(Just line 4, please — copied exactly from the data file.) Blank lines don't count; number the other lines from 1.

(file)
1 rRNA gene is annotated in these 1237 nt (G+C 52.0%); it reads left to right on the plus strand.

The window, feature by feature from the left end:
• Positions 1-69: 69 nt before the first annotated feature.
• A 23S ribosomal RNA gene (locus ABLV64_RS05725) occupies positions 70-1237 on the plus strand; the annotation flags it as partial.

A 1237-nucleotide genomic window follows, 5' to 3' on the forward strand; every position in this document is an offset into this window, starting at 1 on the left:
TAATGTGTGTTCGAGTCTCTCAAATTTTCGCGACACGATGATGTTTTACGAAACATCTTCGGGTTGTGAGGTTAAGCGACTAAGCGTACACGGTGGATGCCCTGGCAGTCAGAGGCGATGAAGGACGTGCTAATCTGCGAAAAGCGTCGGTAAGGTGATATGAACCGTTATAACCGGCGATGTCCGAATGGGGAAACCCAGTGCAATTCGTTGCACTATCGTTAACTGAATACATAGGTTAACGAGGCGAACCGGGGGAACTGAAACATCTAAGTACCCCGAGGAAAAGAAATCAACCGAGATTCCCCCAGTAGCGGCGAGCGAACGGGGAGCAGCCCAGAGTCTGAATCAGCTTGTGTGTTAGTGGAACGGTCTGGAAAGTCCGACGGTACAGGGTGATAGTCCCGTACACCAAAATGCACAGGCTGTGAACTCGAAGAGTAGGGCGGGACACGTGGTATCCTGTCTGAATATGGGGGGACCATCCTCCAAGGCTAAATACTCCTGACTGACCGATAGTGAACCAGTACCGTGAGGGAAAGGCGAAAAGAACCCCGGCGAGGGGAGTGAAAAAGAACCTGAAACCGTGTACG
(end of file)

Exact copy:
• A 23S ribosomal RNA gene (locus ABLV64_RS05725) occupies positions 70-1237 on the plus strand; the annotation flags it as partial.